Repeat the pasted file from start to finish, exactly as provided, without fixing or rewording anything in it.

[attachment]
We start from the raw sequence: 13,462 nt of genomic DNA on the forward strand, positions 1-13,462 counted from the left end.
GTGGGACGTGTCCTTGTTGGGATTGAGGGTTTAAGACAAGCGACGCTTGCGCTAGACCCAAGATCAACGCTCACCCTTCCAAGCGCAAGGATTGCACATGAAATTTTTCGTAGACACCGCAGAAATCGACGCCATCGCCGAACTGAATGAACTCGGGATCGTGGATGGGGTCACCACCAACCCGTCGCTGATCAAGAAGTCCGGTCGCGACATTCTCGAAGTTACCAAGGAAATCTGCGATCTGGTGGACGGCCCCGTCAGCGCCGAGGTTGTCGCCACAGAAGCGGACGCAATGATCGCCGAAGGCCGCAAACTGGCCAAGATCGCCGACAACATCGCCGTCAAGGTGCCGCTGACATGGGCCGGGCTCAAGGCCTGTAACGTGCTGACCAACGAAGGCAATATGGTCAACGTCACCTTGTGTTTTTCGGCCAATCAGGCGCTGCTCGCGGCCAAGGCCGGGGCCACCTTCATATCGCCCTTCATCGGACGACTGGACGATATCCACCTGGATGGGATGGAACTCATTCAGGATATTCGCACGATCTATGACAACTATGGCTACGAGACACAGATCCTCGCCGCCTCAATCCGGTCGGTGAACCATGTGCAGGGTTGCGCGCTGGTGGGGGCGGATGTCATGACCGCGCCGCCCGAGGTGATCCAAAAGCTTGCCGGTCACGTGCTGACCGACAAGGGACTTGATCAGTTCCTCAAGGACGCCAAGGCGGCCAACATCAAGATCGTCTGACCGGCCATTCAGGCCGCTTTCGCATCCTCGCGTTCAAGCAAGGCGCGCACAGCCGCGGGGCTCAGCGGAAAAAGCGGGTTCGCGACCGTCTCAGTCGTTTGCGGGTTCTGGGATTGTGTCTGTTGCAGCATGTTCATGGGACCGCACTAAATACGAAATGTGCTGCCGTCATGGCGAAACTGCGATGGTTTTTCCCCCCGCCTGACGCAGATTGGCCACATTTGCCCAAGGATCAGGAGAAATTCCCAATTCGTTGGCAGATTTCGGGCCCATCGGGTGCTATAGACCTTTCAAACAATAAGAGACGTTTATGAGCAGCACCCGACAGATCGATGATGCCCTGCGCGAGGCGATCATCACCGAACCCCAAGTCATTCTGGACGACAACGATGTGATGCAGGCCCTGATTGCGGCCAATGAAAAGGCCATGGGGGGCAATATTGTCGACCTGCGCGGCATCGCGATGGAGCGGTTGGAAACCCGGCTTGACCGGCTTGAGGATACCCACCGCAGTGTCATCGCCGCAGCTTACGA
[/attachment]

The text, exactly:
We start from the raw sequence: 13,462 nt of genomic DNA on the forward strand, positions 1-13,462 counted from the left end.
GTGGGACGTGTCCTTGTTGGGATTGAGGGTTTAAGACAAGCGACGCTTGCGCTAGACCCAAGATCAACGCTCACCCTTCCAAGCGCAAGGATTGCACATGAAATTTTTCGTAGACACCGCAGAAATCGACGCCATCGCCGAACTGAATGAACTCGGGATCGTGGATGGGGTCACCACCAACCCGTCGCTGATCAAGAAGTCCGGTCGCGACATTCTCGAAGTTACCAAGGAAATCTGCGATCTGGTGGACGGCCCCGTCAGCGCCGAGGTTGTCGCCACAGAAGCGGACGCAATGATCGCCGAAGGCCGCAAACTGGCCAAGATCGCCGACAACATCGCCGTCAAGGTGCCGCTGACATGGGCCGGGCTCAAGGCCTGTAACGTGCTGACCAACGAAGGCAATATGGTCAACGTCACCTTGTGTTTTTCGGCCAATCAGGCGCTGCTCGCGGCCAAGGCCGGGGCCACCTTCATATCGCCCTTCATCGGACGACTGGACGATATCCACCTGGATGGGATGGAACTCATTCAGGATATTCGCACGATCTATGACAACTATGGCTACGAGACACAGATCCTCGCCGCCTCAATCCGGTCGGTGAACCATGTGCAGGGTTGCGCGCTGGTGGGGGCGGATGTCATGACCGCGCCGCCCGAGGTGATCCAAAAGCTTGCCGGTCACGTGCTGACCGACAAGGGACTTGATCAGTTCCTCAAGGACGCCAAGGCGGCCAACATCAAGATCGTCTGACCGGCCATTCAGGCCGCTTTCGCATCCTCGCGTTCAAGCAAGGCGCGCACAGCCGCGGGGCTCAGCGGAAAAAGCGGGTTCGCGACCGTCTCAGTCGTTTGCGGGTTCTGGGATTGTGTCTGTTGCAGCATGTTCATGGGACCGCACTAAATACGAAATGTGCTGCCGTCATGGCGAAACTGCGATGGTTTTTCCCCCCGCCTGACGCAGATTGGCCACATTTGCCCAAGGATCAGGAGAAATTCCCAATTCGTTGGCAGATTTCGGGCCCATCGGGTGCTATAGACCTTTCAAACAATAAGAGACGTTTATGAGCAGCACCCGACAGATCGATGATGCCCTGCGCGAGGCGATCATCACCGAACCCCAAGTCATTCTGGACGACAACGATGTGATGCAGGCCCTGATTGCGGCCAATGAAAAGGCCATGGGGGGCAATATTGTCGACCTGCGCGGCATCGCGATGGAGCGGTTGGAAACCCGGCTTGACCGGCTTGAGGATACCCACCGCAGTGTCATCGCCGCAGCTTACGA